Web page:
If there were any doubts Rickie Fowler is ready to win a major, they were finally put to bed as he made a clutch birdie putt on the last to pile the pressure on Patrick Reed - forcing the leader to make a par on the l8th to win.  

It wasn't to be for Rickie this week, but he gave an excellent Sunday performance to record his best ever finish at The Masters and posting his first runner-up in a major since both The Open and US Open in 2014.  Six birdies in the last 11 holes was a valiant effort from Fowler, who had just one blemish on his card at the par-four 5th hole during his five-under 67. 

"It was a solid weekend," Fowler said afterwards. "I felt like I’ve been catching some heat for not having the best of weekends and I think the stats have shown that Saturday and Sunday haven’t been my strong rounds as of late."

"But to stick to our game-plan and keep executing and making the swings that I’m accustomed to and should be making on the weekends, it was nice to put together a solid weekend – 65, 67 here when it was still playing tough. You have to go round and execute and I’m very pleased with how I played."

➤ Jordan Spieth has definitely overcome the demons at the 12th hole at Augusta. Oh and don't bet against him at Augusta.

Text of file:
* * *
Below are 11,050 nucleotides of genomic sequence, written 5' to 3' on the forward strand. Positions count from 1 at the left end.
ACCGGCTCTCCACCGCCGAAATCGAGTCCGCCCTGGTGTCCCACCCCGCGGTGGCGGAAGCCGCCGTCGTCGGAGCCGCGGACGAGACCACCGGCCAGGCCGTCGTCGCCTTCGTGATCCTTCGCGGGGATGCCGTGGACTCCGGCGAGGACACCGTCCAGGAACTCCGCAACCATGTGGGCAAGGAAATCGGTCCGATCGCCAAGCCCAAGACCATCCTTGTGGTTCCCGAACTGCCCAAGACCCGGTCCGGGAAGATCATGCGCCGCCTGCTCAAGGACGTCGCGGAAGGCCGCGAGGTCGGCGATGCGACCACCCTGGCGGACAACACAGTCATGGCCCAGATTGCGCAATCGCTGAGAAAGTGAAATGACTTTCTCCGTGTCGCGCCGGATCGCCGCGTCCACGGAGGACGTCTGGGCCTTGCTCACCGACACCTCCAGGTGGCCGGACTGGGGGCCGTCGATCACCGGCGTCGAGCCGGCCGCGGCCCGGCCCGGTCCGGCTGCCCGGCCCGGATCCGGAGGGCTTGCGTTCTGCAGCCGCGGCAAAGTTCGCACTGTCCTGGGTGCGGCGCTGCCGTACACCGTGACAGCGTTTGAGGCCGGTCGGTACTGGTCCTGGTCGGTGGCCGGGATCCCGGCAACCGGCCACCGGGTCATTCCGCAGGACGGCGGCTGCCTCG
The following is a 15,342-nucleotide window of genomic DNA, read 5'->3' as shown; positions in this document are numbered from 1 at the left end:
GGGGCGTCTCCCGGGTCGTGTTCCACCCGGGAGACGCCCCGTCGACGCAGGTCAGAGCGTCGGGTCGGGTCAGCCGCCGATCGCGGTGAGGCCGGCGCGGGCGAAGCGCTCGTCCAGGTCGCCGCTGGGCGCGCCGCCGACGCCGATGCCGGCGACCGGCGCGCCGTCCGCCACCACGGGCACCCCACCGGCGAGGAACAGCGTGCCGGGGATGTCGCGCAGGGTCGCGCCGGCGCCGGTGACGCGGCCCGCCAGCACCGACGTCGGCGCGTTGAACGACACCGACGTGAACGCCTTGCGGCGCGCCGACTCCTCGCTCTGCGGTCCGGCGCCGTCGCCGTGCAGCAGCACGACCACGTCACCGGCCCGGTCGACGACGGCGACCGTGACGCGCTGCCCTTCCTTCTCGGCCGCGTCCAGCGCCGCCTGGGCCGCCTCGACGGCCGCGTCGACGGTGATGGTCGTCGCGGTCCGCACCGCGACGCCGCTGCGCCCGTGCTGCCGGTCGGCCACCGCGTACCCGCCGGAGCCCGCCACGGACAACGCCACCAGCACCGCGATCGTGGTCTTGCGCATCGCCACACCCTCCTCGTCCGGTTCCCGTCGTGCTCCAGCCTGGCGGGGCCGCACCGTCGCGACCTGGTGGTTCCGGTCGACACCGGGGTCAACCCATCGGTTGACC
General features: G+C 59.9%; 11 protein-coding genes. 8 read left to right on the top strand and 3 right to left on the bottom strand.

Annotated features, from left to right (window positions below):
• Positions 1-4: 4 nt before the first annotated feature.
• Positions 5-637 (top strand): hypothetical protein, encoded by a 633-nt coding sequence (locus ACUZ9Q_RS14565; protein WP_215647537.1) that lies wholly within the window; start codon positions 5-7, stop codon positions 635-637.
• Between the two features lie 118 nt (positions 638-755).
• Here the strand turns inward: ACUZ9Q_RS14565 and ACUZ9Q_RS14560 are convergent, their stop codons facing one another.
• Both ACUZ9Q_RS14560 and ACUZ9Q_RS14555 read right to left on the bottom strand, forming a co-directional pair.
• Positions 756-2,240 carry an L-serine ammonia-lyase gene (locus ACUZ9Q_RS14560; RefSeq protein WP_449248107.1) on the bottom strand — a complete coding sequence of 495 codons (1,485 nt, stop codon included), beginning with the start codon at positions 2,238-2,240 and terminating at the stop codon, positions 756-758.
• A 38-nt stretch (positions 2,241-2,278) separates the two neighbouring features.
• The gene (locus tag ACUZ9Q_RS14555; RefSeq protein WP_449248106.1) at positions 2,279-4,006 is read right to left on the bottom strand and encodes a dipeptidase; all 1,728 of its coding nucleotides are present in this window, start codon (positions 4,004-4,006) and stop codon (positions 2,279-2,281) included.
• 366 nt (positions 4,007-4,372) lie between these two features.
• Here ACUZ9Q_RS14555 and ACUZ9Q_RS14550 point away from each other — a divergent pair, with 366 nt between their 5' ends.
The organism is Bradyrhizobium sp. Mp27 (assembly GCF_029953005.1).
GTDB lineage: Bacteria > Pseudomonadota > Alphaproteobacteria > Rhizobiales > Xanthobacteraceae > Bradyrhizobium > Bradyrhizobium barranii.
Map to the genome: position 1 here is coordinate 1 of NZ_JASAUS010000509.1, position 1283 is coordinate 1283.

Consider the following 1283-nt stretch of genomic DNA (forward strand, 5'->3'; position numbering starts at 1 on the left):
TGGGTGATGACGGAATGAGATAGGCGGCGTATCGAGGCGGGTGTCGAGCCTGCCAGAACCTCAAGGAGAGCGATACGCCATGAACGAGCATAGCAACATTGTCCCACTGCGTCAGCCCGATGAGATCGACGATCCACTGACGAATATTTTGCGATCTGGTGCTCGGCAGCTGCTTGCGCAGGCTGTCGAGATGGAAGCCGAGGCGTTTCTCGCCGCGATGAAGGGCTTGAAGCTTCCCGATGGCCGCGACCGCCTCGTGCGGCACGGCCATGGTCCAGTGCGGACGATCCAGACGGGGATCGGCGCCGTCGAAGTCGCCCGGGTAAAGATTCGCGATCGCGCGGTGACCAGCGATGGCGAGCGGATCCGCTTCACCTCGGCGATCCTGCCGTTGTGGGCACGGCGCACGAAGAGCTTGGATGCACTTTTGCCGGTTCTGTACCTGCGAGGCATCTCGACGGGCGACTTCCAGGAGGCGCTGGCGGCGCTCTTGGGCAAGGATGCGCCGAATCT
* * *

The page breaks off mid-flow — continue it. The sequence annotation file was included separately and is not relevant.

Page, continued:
Jordan Spieth lifted his arms up in celebration after his tee shot on the 12th made it over the water, acknowledging the difficulty he had at the hole in 2016 when two shots in the water cost him a second green jacket. This time, his shot hit the back of the green and he holed the long-range birdie to climb the leaderboard. 

He was unfortunate on the final hole to clip the branch of a tree with his drive that stopped it making the fairway, and his bogey meant he wouldn't be signing for a joint Masters course record of 63. Instead, Spieth settled for 64 and 3rd place and in five starts has now gone T2-1st-T2-T11-3rd. 

"What we did on 12 today was really cool. I mean that hole, even when I didn't hit it in the water in previous years, I three‑putted in 2015 for bogey. So to play a disciplined shot, probably the most pressure‑packed shot I've ever hit, again, I had no idea where I stood, but still the Sunday pin at Augusta and I know what I've done, and my history there, to stand in that kind of pressure and hit the shot to the safe zone to knock that putt in was massive for me going forward.